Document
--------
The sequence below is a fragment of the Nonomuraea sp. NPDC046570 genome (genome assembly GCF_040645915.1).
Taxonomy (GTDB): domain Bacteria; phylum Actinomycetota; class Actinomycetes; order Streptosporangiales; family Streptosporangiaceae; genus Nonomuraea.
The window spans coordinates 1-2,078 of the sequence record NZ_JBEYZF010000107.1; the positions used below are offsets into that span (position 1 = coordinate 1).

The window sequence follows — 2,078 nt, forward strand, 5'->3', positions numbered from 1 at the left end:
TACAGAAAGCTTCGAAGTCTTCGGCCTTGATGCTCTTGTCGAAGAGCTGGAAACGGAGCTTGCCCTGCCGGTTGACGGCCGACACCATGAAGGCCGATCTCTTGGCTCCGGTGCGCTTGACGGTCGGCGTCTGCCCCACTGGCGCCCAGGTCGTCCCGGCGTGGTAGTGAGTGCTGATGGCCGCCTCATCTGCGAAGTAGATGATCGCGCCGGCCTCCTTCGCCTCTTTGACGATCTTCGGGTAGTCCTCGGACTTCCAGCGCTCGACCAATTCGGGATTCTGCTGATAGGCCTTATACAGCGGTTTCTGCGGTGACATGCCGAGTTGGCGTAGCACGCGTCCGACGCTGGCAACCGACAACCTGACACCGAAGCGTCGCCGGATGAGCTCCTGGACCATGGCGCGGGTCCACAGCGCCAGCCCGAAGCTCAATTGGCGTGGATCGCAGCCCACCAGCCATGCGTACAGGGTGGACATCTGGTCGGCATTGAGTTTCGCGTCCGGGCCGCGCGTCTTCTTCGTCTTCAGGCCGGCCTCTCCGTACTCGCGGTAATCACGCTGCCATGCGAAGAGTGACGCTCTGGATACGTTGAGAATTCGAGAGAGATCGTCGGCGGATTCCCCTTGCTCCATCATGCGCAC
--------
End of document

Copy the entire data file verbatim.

The sequence below is a fragment of the Nonomuraea sp. NPDC046570 genome (genome assembly GCF_040645915.1).
Taxonomy (GTDB): domain Bacteria; phylum Actinomycetota; class Actinomycetes; order Streptosporangiales; family Streptosporangiaceae; genus Nonomuraea.
The window spans coordinates 1-2,078 of the sequence record NZ_JBEYZF010000107.1; the positions used below are offsets into that span (position 1 = coordinate 1).

The window sequence follows — 2,078 nt, forward strand, 5'->3', positions numbered from 1 at the left end:
TACAGAAAGCTTCGAAGTCTTCGGCCTTGATGCTCTTGTCGAAGAGCTGGAAACGGAGCTTGCCCTGCCGGTTGACGGCCGACACCATGAAGGCCGATCTCTTGGCTCCGGTGCGCTTGACGGTCGGCGTCTGCCCCACTGGCGCCCAGGTCGTCCCGGCGTGGTAGTGAGTGCTGATGGCCGCCTCATCTGCGAAGTAGATGATCGCGCCGGCCTCCTTCGCCTCTTTGACGATCTTCGGGTAGTCCTCGGACTTCCAGCGCTCGACCAATTCGGGATTCTGCTGATAGGCCTTATACAGCGGTTTCTGCGGTGACATGCCGAGTTGGCGTAGCACGCGTCCGACGCTGGCAACCGACAACCTGACACCGAAGCGTCGCCGGATGAGCTCCTGGACCATGGCGCGGGTCCACAGCGCCAGCCCGAAGCTCAATTGGCGTGGATCGCAGCCCACCAGCCATGCGTACAGGGTGGACATCTGGTCGGCATTGAGTTTCGCGTCCGGGCCGCGCGTCTTCTTCGTCTTCAGGCCGGCCTCTCCGTACTCGCGGTAATCACGCTGCCATGCGAAGAGTGACGCTCTGGATACGTTGAGAATTCGAGAGAGATCGTCGGCGGATTCCCCTTGCTCCATCATGCGCAC